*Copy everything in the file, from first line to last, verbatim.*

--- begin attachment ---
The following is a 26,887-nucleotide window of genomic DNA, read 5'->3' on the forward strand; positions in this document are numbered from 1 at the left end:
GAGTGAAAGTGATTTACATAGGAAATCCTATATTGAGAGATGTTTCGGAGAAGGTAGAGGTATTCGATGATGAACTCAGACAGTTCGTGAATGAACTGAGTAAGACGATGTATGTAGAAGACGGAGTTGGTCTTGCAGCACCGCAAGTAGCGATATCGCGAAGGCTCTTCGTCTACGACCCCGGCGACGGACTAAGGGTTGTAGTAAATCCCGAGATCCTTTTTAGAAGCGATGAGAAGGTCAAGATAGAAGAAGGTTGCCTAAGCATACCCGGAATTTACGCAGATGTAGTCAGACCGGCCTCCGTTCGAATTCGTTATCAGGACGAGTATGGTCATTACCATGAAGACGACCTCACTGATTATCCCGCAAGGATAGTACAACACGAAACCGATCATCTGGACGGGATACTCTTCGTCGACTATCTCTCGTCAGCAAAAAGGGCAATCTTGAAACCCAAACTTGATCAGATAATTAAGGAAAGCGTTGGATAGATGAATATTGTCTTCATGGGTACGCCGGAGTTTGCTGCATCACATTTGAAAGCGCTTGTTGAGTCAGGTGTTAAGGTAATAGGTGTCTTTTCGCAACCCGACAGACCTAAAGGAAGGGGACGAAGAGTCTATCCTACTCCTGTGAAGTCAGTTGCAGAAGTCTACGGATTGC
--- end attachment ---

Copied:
The following is a 26,887-nucleotide window of genomic DNA, read 5'->3' on the forward strand; positions in this document are numbered from 1 at the left end:
GAGTGAAAGTGATTTACATAGGAAATCCTATATTGAGAGATGTTTCGGAGAAGGTAGAGGTATTCGATGATGAACTCAGACAGTTCGTGAATGAACTGAGTAAGACGATGTATGTAGAAGACGGAGTTGGTCTTGCAGCACCGCAAGTAGCGATATCGCGAAGGCTCTTCGTCTACGACCCCGGCGACGGACTAAGGGTTGTAGTAAATCCCGAGATCCTTTTTAGAAGCGATGAGAAGGTCAAGATAGAAGAAGGTTGCCTAAGCATACCCGGAATTTACGCAGATGTAGTCAGACCGGCCTCCGTTCGAATTCGTTATCAGGACGAGTATGGTCATTACCATGAAGACGACCTCACTGATTATCCCGCAAGGATAGTACAACACGAAACCGATCATCTGGACGGGATACTCTTCGTCGACTATCTCTCGTCAGCAAAAAGGGCAATCTTGAAACCCAAACTTGATCAGATAATTAAGGAAAGCGTTGGATAGATGAATATTGTCTTCATGGGTACGCCGGAGTTTGCTGCATCACATTTGAAAGCGCTTGTTGAGTCAGGTGTTAAGGTAATAGGTGTCTTTTCGCAACCCGACAGACCTAAAGGAAGGGGACGAAGAGTCTATCCTACTCCTGTGAAGTCAGTTGCAGAAGTCTACGGATTGC